Department of Land Resources and Enviromental Sciences Thesis Defense
- Friday, June 19, 2015 from 1:00pm to 2:00pm
- Animal Biosciences Building, Room 138 - view map
Andrew John, MS. Candidate in Land Rehabilitation, will present "The Effect of Agricultural Practices on Nitrate Leaching, Grain Yield and Quality, and Net Revenue in a Semiarid Region" as part of his thesis defense in 138 Animal Bioscience Building.
Throughout the world, high nitrate concentrations in groundwater have been observed in agricultural regions. In the Judith River Watershed of central Montana, groundwater nitrate concentrations have increased from 10 to 25 mg L-1 over the span of 20 years. Nitrate leaching from agricultural fields is a major concern for growers and stakeholders in the region. Little research has been conducted in dryland semiarid regions on the effects of agricultural practices on nitrate leaching.
We conducted a 2-yr study comparing three alternative management practices (pea, controlled release urea, split application) to grower standard practices (fallow, conventional urea, spring broadcast urea) on grain yield, grain protein, net revenue, and the amount of nitrate leached. Eight field treatment interfaces were established across three farms and each treatment was analyzed in duplicate. Ten soil and biomass sampling locations were designated on both sides of the interface. Net revenue was calculated by enterprise budgets constructed from local and state data. Nitrate leaching was calculated using a nitrogen mass balance equation.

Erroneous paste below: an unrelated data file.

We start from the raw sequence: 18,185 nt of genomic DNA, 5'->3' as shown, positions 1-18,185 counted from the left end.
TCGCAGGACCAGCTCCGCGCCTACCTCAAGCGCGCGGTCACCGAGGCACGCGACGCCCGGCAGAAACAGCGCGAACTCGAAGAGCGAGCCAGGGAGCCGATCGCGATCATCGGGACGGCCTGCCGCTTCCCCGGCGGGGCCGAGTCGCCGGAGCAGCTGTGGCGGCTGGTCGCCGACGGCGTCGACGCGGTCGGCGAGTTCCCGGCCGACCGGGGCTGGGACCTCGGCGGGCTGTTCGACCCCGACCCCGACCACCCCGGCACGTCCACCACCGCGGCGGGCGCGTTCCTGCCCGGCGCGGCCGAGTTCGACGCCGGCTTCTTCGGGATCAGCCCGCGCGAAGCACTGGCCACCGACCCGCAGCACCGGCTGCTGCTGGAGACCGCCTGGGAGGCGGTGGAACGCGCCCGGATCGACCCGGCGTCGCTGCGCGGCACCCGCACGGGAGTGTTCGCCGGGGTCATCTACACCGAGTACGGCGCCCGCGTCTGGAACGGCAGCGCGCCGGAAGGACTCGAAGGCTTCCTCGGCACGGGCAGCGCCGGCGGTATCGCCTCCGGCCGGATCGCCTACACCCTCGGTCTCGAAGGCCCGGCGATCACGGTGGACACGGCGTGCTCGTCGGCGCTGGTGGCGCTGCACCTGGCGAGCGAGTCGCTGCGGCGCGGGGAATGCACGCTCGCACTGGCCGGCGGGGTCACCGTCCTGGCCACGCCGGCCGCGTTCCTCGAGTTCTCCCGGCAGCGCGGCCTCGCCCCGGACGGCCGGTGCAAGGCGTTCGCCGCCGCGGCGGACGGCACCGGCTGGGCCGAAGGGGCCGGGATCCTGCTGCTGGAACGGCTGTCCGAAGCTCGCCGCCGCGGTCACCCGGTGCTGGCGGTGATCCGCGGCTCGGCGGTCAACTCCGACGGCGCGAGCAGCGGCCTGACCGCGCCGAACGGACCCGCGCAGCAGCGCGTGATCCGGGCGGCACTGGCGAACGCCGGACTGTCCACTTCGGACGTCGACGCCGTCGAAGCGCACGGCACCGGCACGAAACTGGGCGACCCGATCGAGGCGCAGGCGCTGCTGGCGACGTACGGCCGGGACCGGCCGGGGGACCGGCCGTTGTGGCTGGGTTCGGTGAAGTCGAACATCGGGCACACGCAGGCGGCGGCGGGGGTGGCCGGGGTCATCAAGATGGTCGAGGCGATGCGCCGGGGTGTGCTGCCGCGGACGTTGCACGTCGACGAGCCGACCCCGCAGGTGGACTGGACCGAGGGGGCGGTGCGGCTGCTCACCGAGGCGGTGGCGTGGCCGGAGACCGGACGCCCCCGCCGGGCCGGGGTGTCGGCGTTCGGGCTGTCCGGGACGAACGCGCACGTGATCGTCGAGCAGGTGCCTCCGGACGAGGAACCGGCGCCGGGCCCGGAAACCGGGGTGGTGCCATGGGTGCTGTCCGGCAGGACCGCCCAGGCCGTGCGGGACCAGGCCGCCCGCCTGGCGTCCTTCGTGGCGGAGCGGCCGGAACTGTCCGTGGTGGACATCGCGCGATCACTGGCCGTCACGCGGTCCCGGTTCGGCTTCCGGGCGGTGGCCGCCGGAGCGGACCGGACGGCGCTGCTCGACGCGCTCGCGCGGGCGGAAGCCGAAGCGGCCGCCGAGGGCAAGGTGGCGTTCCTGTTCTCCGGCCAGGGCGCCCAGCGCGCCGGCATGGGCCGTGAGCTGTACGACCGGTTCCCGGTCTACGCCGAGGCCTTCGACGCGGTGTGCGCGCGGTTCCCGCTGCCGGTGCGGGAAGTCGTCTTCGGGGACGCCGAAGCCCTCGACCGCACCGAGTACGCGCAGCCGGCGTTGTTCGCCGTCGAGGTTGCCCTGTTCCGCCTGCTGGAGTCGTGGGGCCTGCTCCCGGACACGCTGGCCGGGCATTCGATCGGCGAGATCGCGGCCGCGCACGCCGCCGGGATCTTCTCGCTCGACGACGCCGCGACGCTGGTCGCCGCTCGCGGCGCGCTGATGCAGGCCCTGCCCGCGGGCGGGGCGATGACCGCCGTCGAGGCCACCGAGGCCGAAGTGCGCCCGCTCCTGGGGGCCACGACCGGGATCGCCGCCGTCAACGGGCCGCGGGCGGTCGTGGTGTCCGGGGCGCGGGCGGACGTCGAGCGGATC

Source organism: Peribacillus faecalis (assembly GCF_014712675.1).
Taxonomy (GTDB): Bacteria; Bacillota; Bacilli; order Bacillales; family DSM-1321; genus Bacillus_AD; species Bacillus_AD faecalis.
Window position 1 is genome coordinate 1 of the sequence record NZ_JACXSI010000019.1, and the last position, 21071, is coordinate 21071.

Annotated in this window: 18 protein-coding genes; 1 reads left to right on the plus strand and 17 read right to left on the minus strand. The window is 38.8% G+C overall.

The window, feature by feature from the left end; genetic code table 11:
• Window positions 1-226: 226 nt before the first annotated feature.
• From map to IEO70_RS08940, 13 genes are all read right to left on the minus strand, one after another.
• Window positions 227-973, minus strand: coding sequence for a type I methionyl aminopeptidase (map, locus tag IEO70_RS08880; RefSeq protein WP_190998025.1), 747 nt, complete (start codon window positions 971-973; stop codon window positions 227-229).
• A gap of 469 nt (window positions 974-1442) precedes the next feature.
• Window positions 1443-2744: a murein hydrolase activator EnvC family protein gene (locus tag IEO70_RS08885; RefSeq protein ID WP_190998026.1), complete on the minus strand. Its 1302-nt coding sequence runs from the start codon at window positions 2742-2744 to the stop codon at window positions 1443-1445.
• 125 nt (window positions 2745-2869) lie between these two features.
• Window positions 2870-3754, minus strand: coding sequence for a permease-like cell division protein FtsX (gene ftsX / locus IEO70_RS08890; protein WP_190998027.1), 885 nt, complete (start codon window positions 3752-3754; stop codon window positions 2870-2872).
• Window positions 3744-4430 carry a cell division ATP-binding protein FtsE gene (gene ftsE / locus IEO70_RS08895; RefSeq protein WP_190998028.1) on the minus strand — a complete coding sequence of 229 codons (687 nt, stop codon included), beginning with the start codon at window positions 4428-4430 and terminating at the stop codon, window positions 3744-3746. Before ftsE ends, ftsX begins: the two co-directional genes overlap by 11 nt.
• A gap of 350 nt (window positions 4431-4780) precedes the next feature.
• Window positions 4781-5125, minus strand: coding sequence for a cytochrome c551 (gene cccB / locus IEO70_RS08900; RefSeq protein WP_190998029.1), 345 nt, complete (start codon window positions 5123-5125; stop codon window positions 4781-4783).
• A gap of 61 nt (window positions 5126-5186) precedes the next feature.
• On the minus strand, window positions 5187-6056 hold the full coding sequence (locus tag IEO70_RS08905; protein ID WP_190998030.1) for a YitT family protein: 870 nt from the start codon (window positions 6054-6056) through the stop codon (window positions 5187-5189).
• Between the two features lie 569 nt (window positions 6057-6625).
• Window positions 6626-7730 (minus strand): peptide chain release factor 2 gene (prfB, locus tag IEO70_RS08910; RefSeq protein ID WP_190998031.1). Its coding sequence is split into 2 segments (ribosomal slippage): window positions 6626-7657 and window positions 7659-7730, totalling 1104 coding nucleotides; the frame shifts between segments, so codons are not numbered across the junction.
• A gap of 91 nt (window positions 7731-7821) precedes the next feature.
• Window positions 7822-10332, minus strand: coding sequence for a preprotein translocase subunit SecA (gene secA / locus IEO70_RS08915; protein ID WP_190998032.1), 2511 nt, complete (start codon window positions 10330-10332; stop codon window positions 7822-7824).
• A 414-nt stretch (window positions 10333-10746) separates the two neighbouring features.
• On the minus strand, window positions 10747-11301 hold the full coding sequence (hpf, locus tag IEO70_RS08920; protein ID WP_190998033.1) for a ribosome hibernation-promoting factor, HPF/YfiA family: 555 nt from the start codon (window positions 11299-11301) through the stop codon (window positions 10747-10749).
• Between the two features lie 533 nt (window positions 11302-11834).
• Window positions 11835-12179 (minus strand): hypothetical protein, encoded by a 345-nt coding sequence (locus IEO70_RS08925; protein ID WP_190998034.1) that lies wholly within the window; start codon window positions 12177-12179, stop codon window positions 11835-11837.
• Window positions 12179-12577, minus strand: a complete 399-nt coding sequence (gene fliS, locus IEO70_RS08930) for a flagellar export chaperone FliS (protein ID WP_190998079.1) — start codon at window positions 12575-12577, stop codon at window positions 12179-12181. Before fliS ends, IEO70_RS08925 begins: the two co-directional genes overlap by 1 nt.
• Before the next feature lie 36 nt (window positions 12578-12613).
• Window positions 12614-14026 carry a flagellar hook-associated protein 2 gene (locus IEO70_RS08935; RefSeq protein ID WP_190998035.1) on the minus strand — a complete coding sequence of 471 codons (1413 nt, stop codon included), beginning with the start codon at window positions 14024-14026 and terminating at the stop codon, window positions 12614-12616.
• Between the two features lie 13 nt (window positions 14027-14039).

Replacing pea with fallow decreased both yield and protein of the subsequent wheat crop in each year of the study. A net revenue difference between these two treatments was not observed in 2013. However, in the second year (2014) wheat after pea earned $83 ha-1 more (P<0.1) than wheat after fallow. Neither fertilizer alternative management practice had an effect on net revenue. In the 2013 treatment year, wheat after pea leached less nitrate (20 kg N ha-1) than wheat after fallow (56 kg N ha-1). In the 2014 treatment year, a greater amount of nitrate leached (P<0.1) while using controlled release urea than conventional urea, possibly in part because the controlled release urea was applied earlier than conventional urea.
The results of our study revealed that replacing pea with fallow can decrease the amount of NO3- that leaches out of the root zone. Also, this practice either increased or had no effect on net revenue, revealing its ability to be economically feasible for a grower to implement. Based on our findings, future research should likely focus on practices that decrease rates of deep percolation.
- Department of Land Resources and Environmental Sciences